Ahem . . . another panoramic shot - from the top of the Praetorian Tower. The amphitheatre is visible near the shore, and the circus is on the right of the shot.


The Praetorian Tower was pretty impressive from the outside, and offers magnificent views from the roof (for some reason the woman operating the lift thought we wanted to get off the floor before - which was completely empty?). But below, in its cellars, lies a vast and impressive honeycomb of Roman vaults and antechambers. these tunnels and chambers sit under Tarragona's streets, supporting the mid-level city like stilts as they once supported the Provincial Forum. Exploring these tunnels is rather atmospheric, with every footstep echoing and dying, the tang of dust and damp in the air and the spooky lighting revealing seemingly endless corridors and myriad antechambers along the way, not to mention the 3rd century Hyppolytus sarcophagus (recovered from the sea in 1948).

 
The vaulted corridors that criss-cross beneath Tarragona's streets. The pic on the left shows a section of the Hyppolytus sarcophagus.


We came through one towering corridor known as the 'Porta Triumphalis', which led us to the remains of the Circo Romano on the third and lowest level of the tiered city. I did have a bit of a Gladiator* moment ascending the steep stairs and emerging into the circus, staring off into the middle-distance, hearing the crowd chanting my name. However, the moment was spoiled somewhat when Sarah pointed out that my flies were open. Moving swiftly on . . .

Unfortunately, there is not enough of the circus left to get a good feel for how it would have looked, but there is plenty of pictorial support on adjacent buildings (see photos, below). Also, there were plaques containing some succinct and interesting detail on the tradition of chariot racing, telling how the arena, the races and the competitors all had deep religious connotations and served as a metaphor for the passing of time and the circle of life and death. The arena symbolised the Earth and the Chariots the Sun; the seven laps of the track represented the seven days of the week; the four colours of the participating teams - green, blue, red and white - personified the four seasons. This particular racing venue held 25,000 spectators (compared to the 125,000 capacity of the Circus Maximus in Rome).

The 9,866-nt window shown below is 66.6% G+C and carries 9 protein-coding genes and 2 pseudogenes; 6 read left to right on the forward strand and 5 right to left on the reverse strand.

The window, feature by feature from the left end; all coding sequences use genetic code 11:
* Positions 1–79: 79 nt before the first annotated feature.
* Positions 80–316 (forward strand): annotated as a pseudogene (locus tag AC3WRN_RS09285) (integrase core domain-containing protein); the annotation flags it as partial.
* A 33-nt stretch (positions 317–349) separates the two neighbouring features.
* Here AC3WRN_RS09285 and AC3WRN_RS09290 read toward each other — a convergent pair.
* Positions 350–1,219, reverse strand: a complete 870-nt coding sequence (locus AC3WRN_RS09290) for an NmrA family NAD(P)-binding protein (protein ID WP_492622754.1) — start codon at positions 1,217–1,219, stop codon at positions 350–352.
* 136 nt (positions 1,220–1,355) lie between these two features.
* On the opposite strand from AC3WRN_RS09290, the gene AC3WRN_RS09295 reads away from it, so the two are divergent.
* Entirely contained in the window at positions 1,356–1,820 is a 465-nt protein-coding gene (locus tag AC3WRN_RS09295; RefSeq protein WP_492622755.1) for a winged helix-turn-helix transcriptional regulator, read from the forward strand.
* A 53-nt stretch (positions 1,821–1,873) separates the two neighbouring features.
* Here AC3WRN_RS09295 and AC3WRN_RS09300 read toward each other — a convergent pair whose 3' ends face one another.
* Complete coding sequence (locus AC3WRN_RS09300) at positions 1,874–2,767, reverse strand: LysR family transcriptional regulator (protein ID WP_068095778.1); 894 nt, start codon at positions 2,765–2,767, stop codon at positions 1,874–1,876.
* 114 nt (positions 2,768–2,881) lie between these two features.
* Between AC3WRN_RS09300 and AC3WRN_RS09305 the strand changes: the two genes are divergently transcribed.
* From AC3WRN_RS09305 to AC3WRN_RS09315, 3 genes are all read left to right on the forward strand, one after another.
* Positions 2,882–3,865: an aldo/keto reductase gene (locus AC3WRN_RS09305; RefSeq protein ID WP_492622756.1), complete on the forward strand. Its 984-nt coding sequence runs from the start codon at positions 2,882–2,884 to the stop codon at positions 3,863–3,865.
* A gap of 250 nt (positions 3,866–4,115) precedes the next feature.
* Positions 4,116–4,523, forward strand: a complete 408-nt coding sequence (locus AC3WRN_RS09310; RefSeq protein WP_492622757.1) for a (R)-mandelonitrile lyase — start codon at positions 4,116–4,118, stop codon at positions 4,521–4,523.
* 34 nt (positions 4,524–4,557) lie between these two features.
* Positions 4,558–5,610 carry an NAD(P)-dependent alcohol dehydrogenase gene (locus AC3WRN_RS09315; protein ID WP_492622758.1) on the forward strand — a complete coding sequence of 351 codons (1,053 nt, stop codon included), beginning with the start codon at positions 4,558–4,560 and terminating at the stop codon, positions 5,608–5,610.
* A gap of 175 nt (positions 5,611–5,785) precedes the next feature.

*Yes, I know gladiators would not have fought on the racetrack.

  
The corridor and end gateway of the 'Porta Triumphalis', leading to the eastern end of the Circo Romano (with the right-hand photo showing an illustration of the circus-end on the side of the overlooking modern building)


By this point, we were pretty tired, but there was no way we were missing out on the amphitheatre down by the coast. The added bonus was that it was all downhill as well.
On the way down, we passed through a tidy garden area, planted with a variety of Roman-era shrubs, herbs and flowers, complete with plaques detailing how each would have been used in Roman cooking, decoration and religion. So if my next book has a chapter and a half painstakingly describing Tribunus Gallus preparing a cheeky little wormwood, ginger, marjoram, oregano jus to go with his pheasant, then please direct your complaints to the head gardener.